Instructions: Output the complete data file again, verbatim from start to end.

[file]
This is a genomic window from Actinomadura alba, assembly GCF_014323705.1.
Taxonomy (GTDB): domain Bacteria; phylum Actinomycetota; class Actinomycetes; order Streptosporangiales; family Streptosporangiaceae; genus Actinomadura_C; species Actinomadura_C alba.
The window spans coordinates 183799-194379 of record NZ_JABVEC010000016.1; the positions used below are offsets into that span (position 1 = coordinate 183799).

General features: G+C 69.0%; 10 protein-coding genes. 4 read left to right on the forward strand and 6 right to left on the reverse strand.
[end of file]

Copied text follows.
This is a genomic window from Actinomadura alba, assembly GCF_014323705.1.
Taxonomy (GTDB): domain Bacteria; phylum Actinomycetota; class Actinomycetes; order Streptosporangiales; family Streptosporangiaceae; genus Actinomadura_C; species Actinomadura_C alba.
The window spans coordinates 183799-194379 of record NZ_JABVEC010000016.1; the positions used below are offsets into that span (position 1 = coordinate 183799).

General features: G+C 69.0%; 10 protein-coding genes. 4 read left to right on the forward strand and 6 right to left on the reverse strand.